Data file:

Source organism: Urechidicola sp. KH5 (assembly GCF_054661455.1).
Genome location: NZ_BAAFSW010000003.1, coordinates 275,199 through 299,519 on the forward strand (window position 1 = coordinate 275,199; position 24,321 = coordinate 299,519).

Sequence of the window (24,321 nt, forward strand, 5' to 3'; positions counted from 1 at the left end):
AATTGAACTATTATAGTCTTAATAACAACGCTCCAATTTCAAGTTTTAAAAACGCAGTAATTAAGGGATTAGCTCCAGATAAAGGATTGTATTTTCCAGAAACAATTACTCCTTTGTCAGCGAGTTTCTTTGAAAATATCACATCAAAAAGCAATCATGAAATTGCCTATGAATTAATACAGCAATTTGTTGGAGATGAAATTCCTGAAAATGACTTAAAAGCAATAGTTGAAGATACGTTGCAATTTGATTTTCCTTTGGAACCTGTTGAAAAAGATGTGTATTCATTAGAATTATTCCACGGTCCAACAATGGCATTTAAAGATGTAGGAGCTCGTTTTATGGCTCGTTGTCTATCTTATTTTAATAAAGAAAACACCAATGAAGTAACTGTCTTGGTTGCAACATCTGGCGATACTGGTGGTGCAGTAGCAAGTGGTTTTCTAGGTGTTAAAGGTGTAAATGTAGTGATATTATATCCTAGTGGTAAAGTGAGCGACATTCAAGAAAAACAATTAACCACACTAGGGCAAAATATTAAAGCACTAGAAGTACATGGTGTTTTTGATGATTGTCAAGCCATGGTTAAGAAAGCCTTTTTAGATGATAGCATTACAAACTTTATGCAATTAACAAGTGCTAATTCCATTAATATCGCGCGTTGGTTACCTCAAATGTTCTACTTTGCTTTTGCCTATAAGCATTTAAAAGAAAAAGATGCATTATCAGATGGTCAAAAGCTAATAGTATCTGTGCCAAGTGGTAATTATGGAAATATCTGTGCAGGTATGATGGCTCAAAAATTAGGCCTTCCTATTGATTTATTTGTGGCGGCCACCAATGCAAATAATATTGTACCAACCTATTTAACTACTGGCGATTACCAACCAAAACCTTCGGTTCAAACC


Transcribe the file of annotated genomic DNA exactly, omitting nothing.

Source organism: Urechidicola sp. KH5 (assembly GCF_054661455.1).
Genome location: NZ_BAAFSW010000003.1, coordinates 275,199 through 299,519 on the forward strand (window position 1 = coordinate 275,199; position 24,321 = coordinate 299,519).

Sequence of the window (24,321 nt, forward strand, 5' to 3'; positions counted from 1 at the left end):
AATTGAACTATTATAGTCTTAATAACAACGCTCCAATTTCAAGTTTTAAAAACGCAGTAATTAAGGGATTAGCTCCAGATAAAGGATTGTATTTTCCAGAAACAATTACTCCTTTGTCAGCGAGTTTCTTTGAAAATATCACATCAAAAAGCAATCATGAAATTGCCTATGAATTAATACAGCAATTTGTTGGAGATGAAATTCCTGAAAATGACTTAAAAGCAATAGTTGAAGATACGTTGCAATTTGATTTTCCTTTGGAACCTGTTGAAAAAGATGTGTATTCATTAGAATTATTCCACGGTCCAACAATGGCATTTAAAGATGTAGGAGCTCGTTTTATGGCTCGTTGTCTATCTTATTTTAATAAAGAAAACACCAATGAAGTAACTGTCTTGGTTGCAACATCTGGCGATACTGGTGGTGCAGTAGCAAGTGGTTTTCTAGGTGTTAAAGGTGTAAATGTAGTGATATTATATCCTAGTGGTAAAGTGAGCGACATTCAAGAAAAACAATTAACCACACTAGGGCAAAATATTAAAGCACTAGAAGTACATGGTGTTTTTGATGATTGTCAAGCCATGGTTAAGAAAGCCTTTTTAGATGATAGCATTACAAACTTTATGCAATTAACAAGTGCTAATTCCATTAATATCGCGCGTTGGTTACCTCAAATGTTCTACTTTGCTTTTGCCTATAAGCATTTAAAAGAAAAAGATGCATTATCAGATGGTCAAAAGCTAATAGTATCTGTGCCAAGTGGTAATTATGGAAATATCTGTGCAGGTATGATGGCTCAAAAATTAGGCCTTCCTATTGATTTATTTGTGGCGGCCACCAATGCAAATAATATTGTACCAACCTATTTAACTACTGGCGATTACCAACCAAAACCTTCGGTTCAAACC